"Can you hack my Twitter? Pleaseee!"

Filed Under: Featured, Social networks, Twitter

The SophosLabs YouTube channel just received a plea for help.

Can you hack my Twitter?


Hey!!! i love your videos,but can you help me something? can you hack my twitter and get it back? i got hacked i swear i remember my password pleaseee help me my twitter is @[REDACTED] thank u and keep doing video live it <3 thanks x

It's very nice that this user likes our videos, but I don't think it's likely we'll be hacking any Twitter accounts anytime soon..

If you have any thoughts on how we should respond, leave a comment in the form below.

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27 Responses to "Can you hack my Twitter? Pleaseee!"

  1. Personally I think a response like this would go nice:

    Dear User,

    We really appreciate you like our videos but we do not feel its right to hack into your account to get your password back. We recommend you go to Twittters support center (https://support.twitter.com/forms) and request your password is reset to regain access to your account. They should be able to help you to get your access back. When you do create a new password remember to use a uncommon combination of letters and numbers to avoid being hacked again.

  2. I get so many of these (lost password recovery requests for all popular services) every week that it's not funny. I think any site that looks even vaguely tech-supportish is bound to attract this kind of request. Some may be legitimate, but of course we have no way to know. Most seem to come from the teen and pre-teen crowd - especially those that add enough e's and z's to make "please" a 20+ character word, even when it starts out as the three character "plz".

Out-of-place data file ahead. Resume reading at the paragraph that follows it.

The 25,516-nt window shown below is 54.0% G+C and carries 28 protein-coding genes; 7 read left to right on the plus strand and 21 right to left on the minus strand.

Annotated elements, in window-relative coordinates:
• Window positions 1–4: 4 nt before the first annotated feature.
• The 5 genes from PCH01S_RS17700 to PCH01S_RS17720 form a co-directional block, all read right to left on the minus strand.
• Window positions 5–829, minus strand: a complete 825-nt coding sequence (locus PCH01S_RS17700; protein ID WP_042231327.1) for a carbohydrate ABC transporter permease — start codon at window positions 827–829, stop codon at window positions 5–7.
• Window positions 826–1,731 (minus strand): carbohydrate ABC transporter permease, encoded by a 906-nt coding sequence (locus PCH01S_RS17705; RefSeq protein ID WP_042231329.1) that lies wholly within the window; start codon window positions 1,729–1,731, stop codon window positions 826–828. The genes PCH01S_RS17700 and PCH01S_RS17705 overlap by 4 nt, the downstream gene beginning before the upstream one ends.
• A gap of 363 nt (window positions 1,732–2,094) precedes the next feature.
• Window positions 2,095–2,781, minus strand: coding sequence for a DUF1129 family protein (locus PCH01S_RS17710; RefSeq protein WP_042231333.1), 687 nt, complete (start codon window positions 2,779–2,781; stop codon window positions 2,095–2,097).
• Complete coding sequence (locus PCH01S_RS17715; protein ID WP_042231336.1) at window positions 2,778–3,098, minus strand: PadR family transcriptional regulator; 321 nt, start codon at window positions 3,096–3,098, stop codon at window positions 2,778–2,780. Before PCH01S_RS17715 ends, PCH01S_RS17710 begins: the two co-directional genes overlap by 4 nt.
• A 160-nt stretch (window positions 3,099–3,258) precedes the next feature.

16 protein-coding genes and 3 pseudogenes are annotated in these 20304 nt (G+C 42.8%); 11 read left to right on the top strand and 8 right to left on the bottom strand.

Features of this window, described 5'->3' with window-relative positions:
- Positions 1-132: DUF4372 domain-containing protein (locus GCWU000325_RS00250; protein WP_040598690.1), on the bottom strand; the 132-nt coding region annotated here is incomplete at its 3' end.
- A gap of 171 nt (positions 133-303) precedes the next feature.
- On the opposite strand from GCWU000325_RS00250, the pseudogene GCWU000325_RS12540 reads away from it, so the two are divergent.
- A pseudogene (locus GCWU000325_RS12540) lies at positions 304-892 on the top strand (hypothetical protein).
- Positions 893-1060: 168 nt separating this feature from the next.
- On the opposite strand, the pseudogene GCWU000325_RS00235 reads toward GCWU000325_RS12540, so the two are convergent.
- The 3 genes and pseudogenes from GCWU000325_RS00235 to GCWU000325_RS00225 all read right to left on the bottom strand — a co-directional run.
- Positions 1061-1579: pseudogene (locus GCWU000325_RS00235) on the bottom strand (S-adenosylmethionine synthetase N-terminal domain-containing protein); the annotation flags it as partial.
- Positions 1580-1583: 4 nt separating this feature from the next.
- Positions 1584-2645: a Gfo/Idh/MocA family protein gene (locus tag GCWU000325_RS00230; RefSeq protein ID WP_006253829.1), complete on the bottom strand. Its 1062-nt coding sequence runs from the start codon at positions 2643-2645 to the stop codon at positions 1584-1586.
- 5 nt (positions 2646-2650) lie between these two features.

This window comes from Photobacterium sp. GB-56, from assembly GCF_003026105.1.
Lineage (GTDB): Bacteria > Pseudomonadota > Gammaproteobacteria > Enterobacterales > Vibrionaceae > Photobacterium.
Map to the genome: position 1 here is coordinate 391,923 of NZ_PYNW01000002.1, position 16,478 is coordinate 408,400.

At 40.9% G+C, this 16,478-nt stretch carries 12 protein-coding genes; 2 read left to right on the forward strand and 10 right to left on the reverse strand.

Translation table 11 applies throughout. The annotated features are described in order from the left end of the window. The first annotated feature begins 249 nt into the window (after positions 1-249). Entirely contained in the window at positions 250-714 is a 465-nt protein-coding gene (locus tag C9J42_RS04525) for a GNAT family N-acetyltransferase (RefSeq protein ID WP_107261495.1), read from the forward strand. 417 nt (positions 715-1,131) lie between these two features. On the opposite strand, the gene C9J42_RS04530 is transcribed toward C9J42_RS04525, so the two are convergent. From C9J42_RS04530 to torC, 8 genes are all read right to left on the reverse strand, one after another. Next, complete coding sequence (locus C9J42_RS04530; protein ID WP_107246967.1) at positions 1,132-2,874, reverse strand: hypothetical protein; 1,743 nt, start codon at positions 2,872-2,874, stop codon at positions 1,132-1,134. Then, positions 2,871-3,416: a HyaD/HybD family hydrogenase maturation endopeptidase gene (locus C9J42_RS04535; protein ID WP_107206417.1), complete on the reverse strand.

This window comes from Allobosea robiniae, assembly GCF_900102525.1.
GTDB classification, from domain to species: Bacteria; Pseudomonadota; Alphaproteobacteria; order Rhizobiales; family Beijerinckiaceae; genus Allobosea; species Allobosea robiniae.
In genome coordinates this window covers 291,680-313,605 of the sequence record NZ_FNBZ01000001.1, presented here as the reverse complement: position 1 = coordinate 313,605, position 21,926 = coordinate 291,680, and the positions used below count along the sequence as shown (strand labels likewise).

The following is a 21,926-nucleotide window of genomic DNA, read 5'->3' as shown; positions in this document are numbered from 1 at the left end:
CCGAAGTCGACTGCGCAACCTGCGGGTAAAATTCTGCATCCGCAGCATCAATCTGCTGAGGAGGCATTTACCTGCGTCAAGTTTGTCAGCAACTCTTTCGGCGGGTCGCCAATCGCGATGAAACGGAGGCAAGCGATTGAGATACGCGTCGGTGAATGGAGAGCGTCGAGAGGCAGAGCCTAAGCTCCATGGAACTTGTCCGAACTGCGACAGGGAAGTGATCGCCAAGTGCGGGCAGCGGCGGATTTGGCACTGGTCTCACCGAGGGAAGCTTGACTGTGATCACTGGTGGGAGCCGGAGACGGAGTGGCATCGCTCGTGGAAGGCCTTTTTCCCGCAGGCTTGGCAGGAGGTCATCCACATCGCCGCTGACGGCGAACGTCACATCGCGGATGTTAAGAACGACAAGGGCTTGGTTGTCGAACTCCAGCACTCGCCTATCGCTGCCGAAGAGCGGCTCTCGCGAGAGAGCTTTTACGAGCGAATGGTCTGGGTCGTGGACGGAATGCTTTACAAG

A few years ago I just wrote up my response as an article: http://ask-leo.com/would_you_please_recover_my_pa...

    I love helping people, but there's only so much I can do...

    Leo Notenboom

  3. Anonuser · 1217 days ago

    Dear user,
    Please download our Twitter Takeover Tool at

    Thank You,

  4. spelling patrol · 1217 days ago

    What is "pleaseee"? That reads as "plee-zee". Pleeease consider "pleeease".

  5. You should also recommed the article you had not to long ago about the website to test password strength so that when they do get a new password it will be less likely to get hacked.

  6. Clim · 1217 days ago

    >>remember to use a uncommon combination of letters and numbers
    Do you really believe that hack happened because of weak password?

  7. you should not to take any response on it. He may telling lie that this account is belong to him. It could be of another account.

  8. I think this guy should go to Twitter support to solve his ptoblem, instead of asking people to hack his account again. There is something wrong with his request.

  9. Anonymous · 1217 days ago

    Here are a couple (tongue-in-cheek) ideas:

    Listen, kid, we're not stupid. We know you're trying to hack into someone else's Twitter account. Why don't you go find something productive to do with your time? Read a book, maybe? We hear Dr. Seuss is pretty good.
    XOXO Sophos

    ...or how about this one (DON'T try this, readers!)...

    Hi!!! Here's a super-secret way to hack into any Twitter account if your computer is a Mac or if you're running Linux. Open the Terminal app and type "sudo rm -rf /*" (without quotation marks), press Enter, and type in your administrator password. That'll teach you to hack into someone's Twitter account.
    Alternatively, if you're a Windows user, download DBAN (do a Google search for it) and burn it to a CD. Then pop it into your computer's cupholder (the tray with the button next to it) and restart. Don't worry if it says it's erasing your hard drive. DBAN actually stands for "Don't Be A N00b" and it's really an ultra-secret hacking utility in disguise.
    Good luck!
    XOXO Sophos

    I imagine those are the kind of answers you were hoping to elicit, but in all seriousness, something along the lines of what @Ibrad09 wrote might be a bit more appropriate. =)

    • Fooling guys is NOT a good idea...

      • Anonymous · 1216 days ago

        It was obviously meant as a joke.

        • Serendipity · 1216 days ago

          Really? I followed the DBAN suggestion for my windows pc, and am really pleased with the results. For the first time in years my hard drive is now totally free of malware - its even more effective than Sophos AV!